Sunday 09 August 2020

Minister gives Islamic school board four week ultimatum to quit

The Cornelius Haga Lyceum in Amsterdam’s port area. Photo:

Education minister Arie Slob has told an Islamic secondary school in Amsterdam that the entire board must step down, or the government will halt all funding.

It extremely rare for a government minister to intervene directly in a school.

The Cornelius Haga Lyceum has been at the centre of a major row about business malpractice and fundamentalist indoctrination and the city council had earlier threatened the school with funding cuts.

‘I am extremely concerned about the situation facing the pupils,’ Slob said on Monday. ‘All children deserve good education in a safe environment. That is why there needs to be a new board.’

Slob has given the school two weeks to come up with proposals for a new board and one month to implement the changes. Lawyers for the school said they would appeal.

School director Söner Atasoy told RTL Nieuws that the latest move is ‘too crazy for words’. He also condemned the way that the media were briefed before school officials.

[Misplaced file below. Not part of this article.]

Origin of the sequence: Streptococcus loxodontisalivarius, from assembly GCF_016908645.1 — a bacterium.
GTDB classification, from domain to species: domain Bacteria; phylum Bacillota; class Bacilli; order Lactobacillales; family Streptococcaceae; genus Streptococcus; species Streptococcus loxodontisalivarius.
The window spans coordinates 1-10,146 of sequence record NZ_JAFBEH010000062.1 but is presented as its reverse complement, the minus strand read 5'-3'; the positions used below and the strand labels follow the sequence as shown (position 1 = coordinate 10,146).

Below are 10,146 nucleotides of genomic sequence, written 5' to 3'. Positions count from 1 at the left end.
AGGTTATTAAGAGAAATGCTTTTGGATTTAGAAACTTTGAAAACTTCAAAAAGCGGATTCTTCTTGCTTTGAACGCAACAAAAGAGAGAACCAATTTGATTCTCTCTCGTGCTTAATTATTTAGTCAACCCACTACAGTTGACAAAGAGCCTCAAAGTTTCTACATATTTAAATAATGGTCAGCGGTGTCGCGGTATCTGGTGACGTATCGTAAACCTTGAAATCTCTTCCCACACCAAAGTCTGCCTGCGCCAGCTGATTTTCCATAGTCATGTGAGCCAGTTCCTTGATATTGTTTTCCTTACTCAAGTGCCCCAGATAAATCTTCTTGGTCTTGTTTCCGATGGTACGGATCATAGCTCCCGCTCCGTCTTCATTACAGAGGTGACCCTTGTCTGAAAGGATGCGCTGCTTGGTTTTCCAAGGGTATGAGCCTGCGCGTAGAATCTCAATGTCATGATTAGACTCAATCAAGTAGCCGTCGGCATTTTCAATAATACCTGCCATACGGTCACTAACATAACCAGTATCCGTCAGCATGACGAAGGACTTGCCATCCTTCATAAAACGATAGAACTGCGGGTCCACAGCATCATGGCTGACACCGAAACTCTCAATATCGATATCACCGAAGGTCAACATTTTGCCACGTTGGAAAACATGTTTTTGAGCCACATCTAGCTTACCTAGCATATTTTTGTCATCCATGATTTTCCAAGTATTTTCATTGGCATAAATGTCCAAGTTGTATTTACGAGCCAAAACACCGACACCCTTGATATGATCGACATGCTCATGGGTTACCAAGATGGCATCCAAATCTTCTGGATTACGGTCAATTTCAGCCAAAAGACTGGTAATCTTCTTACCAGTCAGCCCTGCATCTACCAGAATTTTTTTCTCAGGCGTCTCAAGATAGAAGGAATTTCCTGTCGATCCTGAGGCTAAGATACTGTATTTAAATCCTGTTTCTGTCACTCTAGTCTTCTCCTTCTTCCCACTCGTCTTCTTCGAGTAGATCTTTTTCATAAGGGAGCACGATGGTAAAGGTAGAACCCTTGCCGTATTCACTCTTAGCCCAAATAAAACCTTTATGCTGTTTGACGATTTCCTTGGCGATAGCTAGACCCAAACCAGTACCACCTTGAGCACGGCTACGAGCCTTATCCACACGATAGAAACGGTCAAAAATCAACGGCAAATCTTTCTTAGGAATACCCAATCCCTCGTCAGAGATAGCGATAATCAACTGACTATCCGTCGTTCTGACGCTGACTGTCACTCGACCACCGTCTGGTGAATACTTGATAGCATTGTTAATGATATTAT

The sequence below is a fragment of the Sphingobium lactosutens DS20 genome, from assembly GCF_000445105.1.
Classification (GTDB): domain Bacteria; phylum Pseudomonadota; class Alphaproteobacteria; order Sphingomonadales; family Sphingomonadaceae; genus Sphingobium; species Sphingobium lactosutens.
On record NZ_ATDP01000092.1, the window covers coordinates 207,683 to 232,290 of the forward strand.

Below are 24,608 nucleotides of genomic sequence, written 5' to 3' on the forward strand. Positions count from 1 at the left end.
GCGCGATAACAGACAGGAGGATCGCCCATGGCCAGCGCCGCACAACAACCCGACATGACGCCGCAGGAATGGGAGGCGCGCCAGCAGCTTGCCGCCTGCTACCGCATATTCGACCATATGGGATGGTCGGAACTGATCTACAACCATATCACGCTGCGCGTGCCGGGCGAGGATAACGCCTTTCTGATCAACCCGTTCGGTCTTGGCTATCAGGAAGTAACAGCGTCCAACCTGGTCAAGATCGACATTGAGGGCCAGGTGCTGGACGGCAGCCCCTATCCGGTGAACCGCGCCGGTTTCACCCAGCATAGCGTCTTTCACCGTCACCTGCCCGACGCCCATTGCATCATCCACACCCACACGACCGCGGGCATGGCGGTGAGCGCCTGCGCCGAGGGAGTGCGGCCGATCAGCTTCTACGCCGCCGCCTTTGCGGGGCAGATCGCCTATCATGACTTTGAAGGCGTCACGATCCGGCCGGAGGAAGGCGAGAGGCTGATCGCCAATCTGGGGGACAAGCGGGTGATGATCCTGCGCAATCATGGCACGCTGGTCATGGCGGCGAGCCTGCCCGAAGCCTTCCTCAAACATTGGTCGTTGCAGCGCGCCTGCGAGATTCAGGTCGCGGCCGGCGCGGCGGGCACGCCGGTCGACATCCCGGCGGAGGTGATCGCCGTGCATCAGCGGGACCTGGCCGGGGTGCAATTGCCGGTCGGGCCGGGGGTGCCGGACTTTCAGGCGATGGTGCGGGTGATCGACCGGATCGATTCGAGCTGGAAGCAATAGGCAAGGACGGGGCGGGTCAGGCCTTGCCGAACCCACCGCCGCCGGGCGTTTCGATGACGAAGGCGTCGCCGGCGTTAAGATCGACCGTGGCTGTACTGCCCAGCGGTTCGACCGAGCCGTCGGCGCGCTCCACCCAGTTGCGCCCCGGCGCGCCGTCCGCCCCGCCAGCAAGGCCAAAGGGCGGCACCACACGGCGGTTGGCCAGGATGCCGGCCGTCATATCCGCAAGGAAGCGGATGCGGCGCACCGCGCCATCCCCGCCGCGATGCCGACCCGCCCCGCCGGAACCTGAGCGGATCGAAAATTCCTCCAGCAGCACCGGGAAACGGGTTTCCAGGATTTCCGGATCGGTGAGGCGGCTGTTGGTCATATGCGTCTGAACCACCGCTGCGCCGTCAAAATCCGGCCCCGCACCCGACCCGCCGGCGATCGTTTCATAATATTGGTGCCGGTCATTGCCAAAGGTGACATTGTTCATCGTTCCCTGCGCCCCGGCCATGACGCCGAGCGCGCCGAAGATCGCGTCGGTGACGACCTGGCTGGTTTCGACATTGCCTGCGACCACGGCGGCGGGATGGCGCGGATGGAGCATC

In July school inspectors published a report which said the school’s finances were not being properly managed and that money for education was being used for other purposes.

The Haga Lyceum has also been the focus of long-running controversy about its connections with radical Islamic preachers and earlier this year, the AIVD briefed Amsterdam mayor Femke Halsema that it was being influenced by ‘undemocratic groups’, prompting her to freeze funding.

The school has taken a combative approach, trying to block publication of the last inspection report through the courts and announcing that a former PVV politician would become interim director as an April Fool’s joke.

It has always denied being influenced by radical elements, and the inspectors’ report found no evidence that it was indoctrinating pupils along Salafist lines.

Thank you for donating to

The team would like to thank all the generous readers who have made a donation in recent weeks. Your financial support has helped us to expand our coverage of the coronavirus crisis into the evenings and weekends and make sure you are kept up to date with the latest developments. has been free for 14 years, but without the financial backing of our readers, we would not be able to provide you with fair and accurate news and features about all things Dutch. Your contributions make this possible.

If you have not yet made a donation, but would like to, you can do so via Ideal, credit card or Paypal.